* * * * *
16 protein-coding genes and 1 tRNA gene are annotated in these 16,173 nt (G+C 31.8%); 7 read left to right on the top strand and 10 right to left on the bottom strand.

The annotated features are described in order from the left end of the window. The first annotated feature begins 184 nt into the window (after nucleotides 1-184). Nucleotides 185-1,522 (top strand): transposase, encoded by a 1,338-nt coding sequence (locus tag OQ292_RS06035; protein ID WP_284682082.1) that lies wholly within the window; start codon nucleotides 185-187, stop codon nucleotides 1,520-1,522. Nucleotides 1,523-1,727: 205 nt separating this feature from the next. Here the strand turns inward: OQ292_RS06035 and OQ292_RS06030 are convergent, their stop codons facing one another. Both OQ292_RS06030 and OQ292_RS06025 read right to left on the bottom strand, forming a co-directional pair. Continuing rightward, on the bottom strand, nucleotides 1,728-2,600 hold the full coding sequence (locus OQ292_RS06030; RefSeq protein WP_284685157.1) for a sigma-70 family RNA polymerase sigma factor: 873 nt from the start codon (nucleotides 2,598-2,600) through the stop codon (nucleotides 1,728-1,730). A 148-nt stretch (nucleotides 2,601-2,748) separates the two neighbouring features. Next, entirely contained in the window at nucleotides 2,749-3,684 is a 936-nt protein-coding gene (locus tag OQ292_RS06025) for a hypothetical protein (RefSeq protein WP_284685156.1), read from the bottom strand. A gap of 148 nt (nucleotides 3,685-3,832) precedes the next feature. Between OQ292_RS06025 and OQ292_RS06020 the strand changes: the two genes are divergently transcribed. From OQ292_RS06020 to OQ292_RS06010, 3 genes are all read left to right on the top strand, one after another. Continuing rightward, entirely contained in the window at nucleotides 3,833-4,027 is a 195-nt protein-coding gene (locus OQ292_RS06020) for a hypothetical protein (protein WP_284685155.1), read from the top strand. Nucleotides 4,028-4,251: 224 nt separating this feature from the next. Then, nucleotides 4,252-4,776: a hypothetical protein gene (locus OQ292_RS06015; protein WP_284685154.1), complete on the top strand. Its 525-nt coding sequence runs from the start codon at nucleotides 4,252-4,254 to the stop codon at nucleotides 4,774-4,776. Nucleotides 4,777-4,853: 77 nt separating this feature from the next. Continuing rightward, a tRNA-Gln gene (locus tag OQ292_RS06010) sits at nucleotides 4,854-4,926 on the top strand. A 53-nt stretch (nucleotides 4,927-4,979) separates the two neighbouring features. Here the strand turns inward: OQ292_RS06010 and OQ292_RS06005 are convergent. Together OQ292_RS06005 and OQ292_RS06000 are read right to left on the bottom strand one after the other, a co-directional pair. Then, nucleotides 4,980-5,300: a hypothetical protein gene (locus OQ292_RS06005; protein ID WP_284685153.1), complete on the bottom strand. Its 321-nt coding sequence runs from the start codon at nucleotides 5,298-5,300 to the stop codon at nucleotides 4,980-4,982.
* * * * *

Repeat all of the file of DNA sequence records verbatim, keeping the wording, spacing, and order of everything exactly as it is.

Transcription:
16 protein-coding genes and 1 tRNA gene are annotated in these 16,173 nt (G+C 31.8%); 7 read left to right on the top strand and 10 right to left on the bottom strand.

The annotated features are described in order from the left end of the window. The first annotated feature begins 184 nt into the window (after nucleotides 1-184). Nucleotides 185-1,522 (top strand): transposase, encoded by a 1,338-nt coding sequence (locus tag OQ292_RS06035; protein ID WP_284682082.1) that lies wholly within the window; start codon nucleotides 185-187, stop codon nucleotides 1,520-1,522. Nucleotides 1,523-1,727: 205 nt separating this feature from the next. Here the strand turns inward: OQ292_RS06035 and OQ292_RS06030 are convergent, their stop codons facing one another. Both OQ292_RS06030 and OQ292_RS06025 read right to left on the bottom strand, forming a co-directional pair. Continuing rightward, on the bottom strand, nucleotides 1,728-2,600 hold the full coding sequence (locus OQ292_RS06030; RefSeq protein WP_284685157.1) for a sigma-70 family RNA polymerase sigma factor: 873 nt from the start codon (nucleotides 2,598-2,600) through the stop codon (nucleotides 1,728-1,730). A 148-nt stretch (nucleotides 2,601-2,748) separates the two neighbouring features. Next, entirely contained in the window at nucleotides 2,749-3,684 is a 936-nt protein-coding gene (locus tag OQ292_RS06025) for a hypothetical protein (RefSeq protein WP_284685156.1), read from the bottom strand. A gap of 148 nt (nucleotides 3,685-3,832) precedes the next feature. Between OQ292_RS06025 and OQ292_RS06020 the strand changes: the two genes are divergently transcribed. From OQ292_RS06020 to OQ292_RS06010, 3 genes are all read left to right on the top strand, one after another. Continuing rightward, entirely contained in the window at nucleotides 3,833-4,027 is a 195-nt protein-coding gene (locus OQ292_RS06020) for a hypothetical protein (protein WP_284685155.1), read from the top strand. Nucleotides 4,028-4,251: 224 nt separating this feature from the next. Then, nucleotides 4,252-4,776: a hypothetical protein gene (locus OQ292_RS06015; protein WP_284685154.1), complete on the top strand. Its 525-nt coding sequence runs from the start codon at nucleotides 4,252-4,254 to the stop codon at nucleotides 4,774-4,776. Nucleotides 4,777-4,853: 77 nt separating this feature from the next. Continuing rightward, a tRNA-Gln gene (locus tag OQ292_RS06010) sits at nucleotides 4,854-4,926 on the top strand. A 53-nt stretch (nucleotides 4,927-4,979) separates the two neighbouring features. Here the strand turns inward: OQ292_RS06010 and OQ292_RS06005 are convergent. Together OQ292_RS06005 and OQ292_RS06000 are read right to left on the bottom strand one after the other, a co-directional pair. Then, nucleotides 4,980-5,300: a hypothetical protein gene (locus OQ292_RS06005; protein ID WP_284685153.1), complete on the bottom strand. Its 321-nt coding sequence runs from the start codon at nucleotides 5,298-5,300 to the stop codon at nucleotides 4,980-4,982.